Paleo Breakfast Bars

20160512_143600Here is the recipe that R’s friend gave her.

Paleo Breakfast Bars – source unknown

1 cup blanched almond flour
1/4 tsp sea salt
1/4 cup coconut oil
2 tbsp honey
1 tbsp water
1 tsp vanilla extract
1/2 cup unsweetened shredded coconut
1/2 cup raw pumpkin seeds
1/2 cup raw sunflower seeds
1/4 cup blanched slivered almonds
1/4 cup Thompson raisins

  1. Preheat oven to 350 degrees
  2. In a food processor, combine almond flour and salt
  3. Blend in coconut oil, honey, water and vanilla
  4. Pulse in coconut, seeds, almonds & raisins
  5. Press dough into an 8 x 8 baking dish (wet hands help)
  6. Bake at 350 degrees for 20 mins
  7. Cool bars in pan for 2 hours, then serve
  8. Refrigerate leftover bars

Recipes Roundup

As I mentioned in my past post I’m on another borrowing kick, checking out tons of gluten-free/paleo cookbooks at the library – I love that there are so many of them, both print and ebooks!

I loved the “Against all Grain” cookbook from Danielle Walker. I made the dark chocolate cake brownies and they were fantastic. I subbed butter for palm shortening and 70% choc for unsweetened (only because I didn’t have any unsweetened on hand). SOOOO good and definitely couldn’t tell they are grain-free. I also made the lemon vanilla bean macaroons and while I wasn’t bonkers about them, everyone who tried them absolutely loved them.

I revisited Elana Amsterdam’s almond flour cookbook and made the apricot tea squares – and those were a bit hit too. I also borrowed her new paleo cooking cookbook and thought her crepes recipe was pretty good. Elana’s primal chocolate chip cookies are back in high rotation at my house, too. I make them with butter instead of vegan shortening and they turn out great. Last time I was at Costco here in Winnipeg I noticed they are now selling blanched almond flour. Awesome! I usually make my own because it’s so much cheaper…luckily Costco has started selling blanched sliced almonds again for a very reasonable price, and those are easy to grind in the food processor.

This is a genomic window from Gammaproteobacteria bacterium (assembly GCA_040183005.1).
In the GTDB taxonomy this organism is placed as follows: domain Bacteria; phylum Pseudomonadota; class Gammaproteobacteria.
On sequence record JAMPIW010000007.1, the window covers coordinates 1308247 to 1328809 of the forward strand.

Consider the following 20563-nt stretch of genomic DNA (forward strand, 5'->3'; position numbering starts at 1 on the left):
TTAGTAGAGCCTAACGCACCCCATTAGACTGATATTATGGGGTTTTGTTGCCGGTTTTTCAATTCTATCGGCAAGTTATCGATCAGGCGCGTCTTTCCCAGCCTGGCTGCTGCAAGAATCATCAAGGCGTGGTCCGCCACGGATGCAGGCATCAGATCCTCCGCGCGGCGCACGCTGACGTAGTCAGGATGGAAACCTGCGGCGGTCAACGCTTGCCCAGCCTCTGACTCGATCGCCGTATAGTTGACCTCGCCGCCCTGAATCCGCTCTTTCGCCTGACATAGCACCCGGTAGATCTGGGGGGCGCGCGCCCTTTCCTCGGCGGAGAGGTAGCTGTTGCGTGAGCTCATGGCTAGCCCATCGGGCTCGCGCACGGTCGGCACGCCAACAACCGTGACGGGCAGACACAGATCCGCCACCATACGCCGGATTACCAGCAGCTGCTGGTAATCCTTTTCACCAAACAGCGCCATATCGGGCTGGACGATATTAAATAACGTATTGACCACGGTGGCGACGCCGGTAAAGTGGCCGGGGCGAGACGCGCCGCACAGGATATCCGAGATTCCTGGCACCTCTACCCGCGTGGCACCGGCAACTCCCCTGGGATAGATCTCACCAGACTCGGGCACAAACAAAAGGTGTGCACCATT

I dusted off my Wheat Belly cookbook and found some old favourites – the creamed spinach recipe is so good, and I can’t believe you can use an entire carton of spinach in one go. I could probably eat the entire batch myself. I also got the new Wheat Belly 30-Minutes or Less cookbook from the library and made the coconut strawberry biscuits…. meh… probably wouldn’t make them again.

As for online recipes, I discovered this recipe for paleo KFC chicken tenders over the holidays and have made it several times since… yum!!

I made PaleoPot’s chili cilantro lime crock pot chicken for a potluck and thought it was delicious. Will definitely be making that one again. Also made the mashed cauli potatoes with garlic & dill… really good too.